Understanding Kashwakamak Lake Dam
Located on the main channel of the Mississippi River, Kashwakamak Lake (a.k.a. Long Lake) is dominated by numerous inlets and shallow bays and is located in the Township of North Frontenac. The Mississippi River enters the west end of the lake from the outlet of Georgia Lake at Whitefish Rapids and exits at the Kashwakamak Lake Dam at the east end of the lake to flow down the Mississippi River through Farm and Mud Lake to Crotch Lake.
The Kashwakamak Lake Dam is used as a water control structure and is located at the outlet at the east end of Kashwakamak Lake. The Kashwakamak Lake Dam is a concrete structure consisting of two sluices each containing ten 0.30 m x 0.30 m x 3.43 m stoplogs and an overflow weir with an elevation of 261.06 m, which regulates levels throughout most of the summer. MVCA owns and operates this structure. The Kashwakamak Lake Dam has a drainage area of 417 sq km and the total storage volume is 3,822 ha m.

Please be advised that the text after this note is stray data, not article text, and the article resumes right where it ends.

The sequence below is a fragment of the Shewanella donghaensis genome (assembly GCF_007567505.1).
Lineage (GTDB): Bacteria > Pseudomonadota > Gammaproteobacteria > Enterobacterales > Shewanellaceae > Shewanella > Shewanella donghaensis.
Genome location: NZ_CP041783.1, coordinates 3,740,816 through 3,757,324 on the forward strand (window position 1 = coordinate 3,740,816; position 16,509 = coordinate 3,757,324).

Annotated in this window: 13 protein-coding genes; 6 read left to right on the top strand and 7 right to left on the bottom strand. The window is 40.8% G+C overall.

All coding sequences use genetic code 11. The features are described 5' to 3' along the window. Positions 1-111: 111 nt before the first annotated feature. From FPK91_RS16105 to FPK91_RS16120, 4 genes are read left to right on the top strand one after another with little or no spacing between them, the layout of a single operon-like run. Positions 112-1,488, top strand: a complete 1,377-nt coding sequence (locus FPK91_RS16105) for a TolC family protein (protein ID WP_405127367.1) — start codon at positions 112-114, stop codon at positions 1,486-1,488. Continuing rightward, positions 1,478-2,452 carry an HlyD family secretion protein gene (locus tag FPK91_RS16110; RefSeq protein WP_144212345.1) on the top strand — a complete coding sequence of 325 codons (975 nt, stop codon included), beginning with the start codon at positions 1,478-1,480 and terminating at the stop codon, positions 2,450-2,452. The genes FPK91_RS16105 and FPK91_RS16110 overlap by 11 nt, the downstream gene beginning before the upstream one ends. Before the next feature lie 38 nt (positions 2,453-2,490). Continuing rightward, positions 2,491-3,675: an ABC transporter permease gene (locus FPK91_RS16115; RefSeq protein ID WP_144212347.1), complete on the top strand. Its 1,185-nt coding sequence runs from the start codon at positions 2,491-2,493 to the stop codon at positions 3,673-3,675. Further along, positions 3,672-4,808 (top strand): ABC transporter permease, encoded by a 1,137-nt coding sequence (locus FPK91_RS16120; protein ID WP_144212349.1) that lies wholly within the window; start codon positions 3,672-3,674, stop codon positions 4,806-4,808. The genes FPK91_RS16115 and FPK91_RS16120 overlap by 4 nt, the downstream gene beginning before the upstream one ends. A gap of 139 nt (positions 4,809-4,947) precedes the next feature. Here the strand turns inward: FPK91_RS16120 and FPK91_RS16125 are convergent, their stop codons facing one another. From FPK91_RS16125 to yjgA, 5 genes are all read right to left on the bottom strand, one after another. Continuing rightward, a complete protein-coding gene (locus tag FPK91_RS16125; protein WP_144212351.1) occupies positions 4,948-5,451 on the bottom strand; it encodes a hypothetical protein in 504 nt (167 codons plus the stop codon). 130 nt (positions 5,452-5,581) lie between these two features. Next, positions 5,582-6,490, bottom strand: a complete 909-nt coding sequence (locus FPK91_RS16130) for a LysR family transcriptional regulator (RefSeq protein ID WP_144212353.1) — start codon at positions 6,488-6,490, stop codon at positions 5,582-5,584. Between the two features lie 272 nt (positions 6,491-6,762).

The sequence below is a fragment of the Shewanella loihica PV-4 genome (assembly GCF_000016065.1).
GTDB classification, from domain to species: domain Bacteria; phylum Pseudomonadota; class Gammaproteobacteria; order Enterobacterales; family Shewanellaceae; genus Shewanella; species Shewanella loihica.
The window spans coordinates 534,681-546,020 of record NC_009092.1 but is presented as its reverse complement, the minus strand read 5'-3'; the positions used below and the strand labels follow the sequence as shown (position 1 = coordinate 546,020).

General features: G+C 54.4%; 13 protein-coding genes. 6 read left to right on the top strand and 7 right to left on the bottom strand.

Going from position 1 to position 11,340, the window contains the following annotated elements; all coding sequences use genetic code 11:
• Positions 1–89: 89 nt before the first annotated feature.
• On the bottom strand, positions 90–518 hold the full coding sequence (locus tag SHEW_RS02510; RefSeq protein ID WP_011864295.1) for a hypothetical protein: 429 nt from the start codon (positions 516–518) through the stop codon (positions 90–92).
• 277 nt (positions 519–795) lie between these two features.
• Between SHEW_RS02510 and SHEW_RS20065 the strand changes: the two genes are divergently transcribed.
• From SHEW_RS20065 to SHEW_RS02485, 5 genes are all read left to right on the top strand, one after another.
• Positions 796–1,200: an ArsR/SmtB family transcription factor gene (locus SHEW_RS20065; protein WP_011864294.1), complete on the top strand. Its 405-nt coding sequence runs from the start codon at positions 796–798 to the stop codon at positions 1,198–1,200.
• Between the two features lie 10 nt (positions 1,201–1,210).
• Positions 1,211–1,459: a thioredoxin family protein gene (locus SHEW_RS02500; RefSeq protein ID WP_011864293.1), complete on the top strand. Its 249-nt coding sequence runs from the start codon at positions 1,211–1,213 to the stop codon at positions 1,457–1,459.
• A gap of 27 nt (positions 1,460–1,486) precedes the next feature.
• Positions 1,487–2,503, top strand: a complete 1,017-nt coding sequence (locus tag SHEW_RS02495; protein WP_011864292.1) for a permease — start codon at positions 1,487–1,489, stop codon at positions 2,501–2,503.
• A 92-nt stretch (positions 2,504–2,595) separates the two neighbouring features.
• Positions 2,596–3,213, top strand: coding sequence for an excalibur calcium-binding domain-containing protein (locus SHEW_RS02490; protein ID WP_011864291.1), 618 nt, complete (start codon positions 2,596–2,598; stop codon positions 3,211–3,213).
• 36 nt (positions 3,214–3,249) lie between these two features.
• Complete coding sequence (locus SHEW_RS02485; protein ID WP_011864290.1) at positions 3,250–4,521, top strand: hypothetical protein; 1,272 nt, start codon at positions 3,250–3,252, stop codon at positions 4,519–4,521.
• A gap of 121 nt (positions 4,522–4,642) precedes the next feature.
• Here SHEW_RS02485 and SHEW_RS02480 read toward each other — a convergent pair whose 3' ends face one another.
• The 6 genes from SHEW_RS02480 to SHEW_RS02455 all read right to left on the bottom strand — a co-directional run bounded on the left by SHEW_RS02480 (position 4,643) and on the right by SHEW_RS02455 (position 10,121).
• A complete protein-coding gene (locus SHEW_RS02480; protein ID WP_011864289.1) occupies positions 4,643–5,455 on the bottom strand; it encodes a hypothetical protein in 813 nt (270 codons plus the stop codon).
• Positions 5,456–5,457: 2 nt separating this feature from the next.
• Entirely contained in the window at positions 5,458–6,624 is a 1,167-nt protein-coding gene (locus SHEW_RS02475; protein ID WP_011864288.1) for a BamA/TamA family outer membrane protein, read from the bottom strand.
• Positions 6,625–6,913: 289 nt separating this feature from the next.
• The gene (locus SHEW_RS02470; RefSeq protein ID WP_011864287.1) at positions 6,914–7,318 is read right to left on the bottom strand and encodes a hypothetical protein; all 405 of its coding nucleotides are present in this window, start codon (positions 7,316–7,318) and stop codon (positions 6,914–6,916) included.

Seasonal Management Strategies
As the spring freshet occurs, the dam is operated to slowly bring lake levels up to summer requirements while trying to minimize shoreline damage from ice movement.
The summer water levels are targeted prior to the start of the walleye spawn, if possible, due to the existence of a prime spawning shoal at the head of the lake at Whitefish Rapids.
Lake levels are targeted between 261.00 m and 261.20 m throughout the summer months, with a minimal flow being passed through the dam to keep water in the downstream channel.
The fall drawdown begins after Thanksgiving weekend with 14 of the 20 stoplogs removed during the drawdown.
Minimum winter lake level of 259.60 m a.s.l. is targeted for the end of February.